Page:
Milk output across the top-20 dairy states totaled 12.3 billion pounds during December 2003 — down just 0.3 percent versus a year ago, according to the USDA’s “Milk Production” report, released Jan. 16.

The report also showed a slight revision in November milk production. Milk production fell just 0.1 percent during November — instead of the preliminary 0.2-percent decline reported during December.

During the fourth quarter of 2003, milk production across all 50 states totaled 41.3 billion pounds — down 0.6 percent from the same time period a year ago. Cow numbers in all 50 states fell 141,000 head during that time compared to the October through December quarter of 2002.

More than half of the top-20 dairy states experienced lower milk production in December. Virginia, Pennsylvania and Kentucky faired the worst — down 9.1 percent, 6.9 percent and 5.4 percent, respectively. Pennsylvania also saw the largest reduction in cow numbers among the top-20 states during December. Cow numbers in the Keystone State fell 30,000 head versus a year ago.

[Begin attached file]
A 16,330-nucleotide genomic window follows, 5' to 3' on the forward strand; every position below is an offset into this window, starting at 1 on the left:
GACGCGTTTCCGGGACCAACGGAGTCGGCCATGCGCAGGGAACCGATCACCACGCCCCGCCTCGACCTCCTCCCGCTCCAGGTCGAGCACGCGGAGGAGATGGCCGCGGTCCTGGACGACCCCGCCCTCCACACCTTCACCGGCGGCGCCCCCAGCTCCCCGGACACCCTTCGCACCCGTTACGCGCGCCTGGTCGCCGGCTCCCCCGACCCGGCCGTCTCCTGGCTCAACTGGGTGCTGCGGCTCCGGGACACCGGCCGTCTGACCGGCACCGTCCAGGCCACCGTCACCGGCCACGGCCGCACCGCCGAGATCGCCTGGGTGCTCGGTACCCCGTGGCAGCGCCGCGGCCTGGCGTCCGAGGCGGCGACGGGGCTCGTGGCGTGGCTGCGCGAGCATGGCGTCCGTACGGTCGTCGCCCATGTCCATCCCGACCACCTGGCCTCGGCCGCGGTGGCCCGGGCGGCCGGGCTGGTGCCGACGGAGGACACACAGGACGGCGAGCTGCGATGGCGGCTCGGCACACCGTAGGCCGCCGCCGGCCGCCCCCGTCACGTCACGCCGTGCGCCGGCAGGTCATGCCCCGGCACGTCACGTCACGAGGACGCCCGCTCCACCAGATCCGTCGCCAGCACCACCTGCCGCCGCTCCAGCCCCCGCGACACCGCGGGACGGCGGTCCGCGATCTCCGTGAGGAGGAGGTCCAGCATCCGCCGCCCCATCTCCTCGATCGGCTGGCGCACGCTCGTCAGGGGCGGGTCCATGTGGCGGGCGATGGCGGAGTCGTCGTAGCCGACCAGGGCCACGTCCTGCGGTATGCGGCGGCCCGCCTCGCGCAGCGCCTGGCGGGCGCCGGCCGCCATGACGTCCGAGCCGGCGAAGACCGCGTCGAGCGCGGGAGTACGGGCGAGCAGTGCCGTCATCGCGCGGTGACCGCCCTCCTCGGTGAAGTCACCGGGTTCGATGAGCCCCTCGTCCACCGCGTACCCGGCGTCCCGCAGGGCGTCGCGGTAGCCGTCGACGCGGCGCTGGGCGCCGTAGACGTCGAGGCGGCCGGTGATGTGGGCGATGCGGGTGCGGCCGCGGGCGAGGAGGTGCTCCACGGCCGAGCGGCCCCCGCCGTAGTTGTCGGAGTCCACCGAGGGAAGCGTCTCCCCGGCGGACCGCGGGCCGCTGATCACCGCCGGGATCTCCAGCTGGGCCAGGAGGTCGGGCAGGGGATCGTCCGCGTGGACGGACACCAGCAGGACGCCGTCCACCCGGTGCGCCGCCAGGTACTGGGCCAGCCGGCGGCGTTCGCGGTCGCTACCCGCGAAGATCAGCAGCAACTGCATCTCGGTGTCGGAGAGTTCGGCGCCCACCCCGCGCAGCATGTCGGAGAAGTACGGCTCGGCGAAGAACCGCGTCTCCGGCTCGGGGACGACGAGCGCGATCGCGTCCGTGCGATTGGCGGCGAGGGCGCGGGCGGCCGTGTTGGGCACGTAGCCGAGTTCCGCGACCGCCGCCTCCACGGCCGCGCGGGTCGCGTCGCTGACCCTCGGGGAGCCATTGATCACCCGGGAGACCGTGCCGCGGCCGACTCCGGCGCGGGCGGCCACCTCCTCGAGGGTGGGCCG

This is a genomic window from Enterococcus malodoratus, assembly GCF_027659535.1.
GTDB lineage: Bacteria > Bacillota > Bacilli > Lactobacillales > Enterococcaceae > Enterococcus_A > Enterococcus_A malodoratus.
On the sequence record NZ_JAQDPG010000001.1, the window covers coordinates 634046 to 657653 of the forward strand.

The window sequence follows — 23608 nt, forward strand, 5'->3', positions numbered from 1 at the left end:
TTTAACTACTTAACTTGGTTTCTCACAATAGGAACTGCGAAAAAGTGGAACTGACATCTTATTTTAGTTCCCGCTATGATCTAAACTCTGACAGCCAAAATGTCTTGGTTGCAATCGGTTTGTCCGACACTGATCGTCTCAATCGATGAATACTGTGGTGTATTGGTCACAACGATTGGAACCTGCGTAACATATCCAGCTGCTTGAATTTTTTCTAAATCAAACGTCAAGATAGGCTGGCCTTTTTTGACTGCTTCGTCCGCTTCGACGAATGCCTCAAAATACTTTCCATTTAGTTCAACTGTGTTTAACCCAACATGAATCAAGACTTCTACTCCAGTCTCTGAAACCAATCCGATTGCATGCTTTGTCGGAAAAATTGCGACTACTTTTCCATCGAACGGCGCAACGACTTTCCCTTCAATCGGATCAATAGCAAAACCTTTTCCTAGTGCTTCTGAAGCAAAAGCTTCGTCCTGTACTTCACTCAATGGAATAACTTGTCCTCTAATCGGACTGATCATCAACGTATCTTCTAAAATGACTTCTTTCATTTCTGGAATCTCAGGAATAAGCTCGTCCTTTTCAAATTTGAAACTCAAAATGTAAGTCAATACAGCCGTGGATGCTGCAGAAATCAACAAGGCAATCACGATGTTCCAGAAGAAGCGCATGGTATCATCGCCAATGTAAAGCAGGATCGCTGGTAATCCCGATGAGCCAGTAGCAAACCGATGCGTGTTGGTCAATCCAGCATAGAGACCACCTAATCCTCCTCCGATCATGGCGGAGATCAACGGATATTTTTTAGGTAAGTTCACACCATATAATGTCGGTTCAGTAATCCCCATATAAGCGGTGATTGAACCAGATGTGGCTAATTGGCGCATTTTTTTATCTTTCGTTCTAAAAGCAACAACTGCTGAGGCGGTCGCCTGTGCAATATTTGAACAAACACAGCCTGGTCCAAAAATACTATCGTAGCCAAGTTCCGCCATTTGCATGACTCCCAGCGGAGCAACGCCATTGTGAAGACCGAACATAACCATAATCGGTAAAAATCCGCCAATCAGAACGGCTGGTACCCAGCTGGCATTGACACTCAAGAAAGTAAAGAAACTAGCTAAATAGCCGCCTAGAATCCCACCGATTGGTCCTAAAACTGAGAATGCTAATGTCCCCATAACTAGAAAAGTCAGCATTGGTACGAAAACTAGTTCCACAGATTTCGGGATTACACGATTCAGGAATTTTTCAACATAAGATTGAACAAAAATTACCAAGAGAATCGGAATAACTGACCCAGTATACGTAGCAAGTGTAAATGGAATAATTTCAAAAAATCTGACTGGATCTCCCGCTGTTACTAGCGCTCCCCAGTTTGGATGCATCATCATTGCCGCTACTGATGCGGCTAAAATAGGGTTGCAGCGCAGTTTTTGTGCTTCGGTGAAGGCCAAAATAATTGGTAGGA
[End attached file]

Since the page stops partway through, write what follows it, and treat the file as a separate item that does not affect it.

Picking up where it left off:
However, of the seven states that saw gains in milk output, three top achievers stood out: Texas, New Mexico and Idaho — posting gains of 9.4 percent, 6.5 percent and 5.6 percent, respectively.

The table at right shows milk output by state for the top-20 states during December.

Milk per cow continued to grow modestly during December. Milk production per cow in the 20-major dairy states showed a 14-pound gain during December compared to a year ago. Milk production per cow averaged 1,589 pounds for the month — about 53 pounds per cow per day. Milk production per cow in the top-20 states increased every month in 2003, except May and August.

Meanwhile, cow numbers across the top-20 states continued to shrink during December. Milk-cow numbers totaled 7.71 million head during December — 93,000 head less than a year ago, but unchanged on a month-to-month basis. Cow numbers have declined on a year-over-year basis every month since June 2003.

This decline in cow numbers — plus stronger cheese and butter prices — suggest milk prices during the first quarter of 2004 will be much higher than the same time period a year ago. As of Jan. 16, block and barrel cheese prices were at $1.305 and $1.255 per pound. Butter prices have posted stellar performance, and as of Jan. 16, they were sitting at $1.40 per pound.

These prices suggest milk prices for the first quarter of 2004 will average between $11.50 and $11.70 per hundredweight for Class III and between $10.70 and $11 for Class IV, says Bob Cropp, professor emeritus and dairy economist at the University of Wisconsin. In comparison, both Class III and IV prices were below $10 during the first quarter of 2003.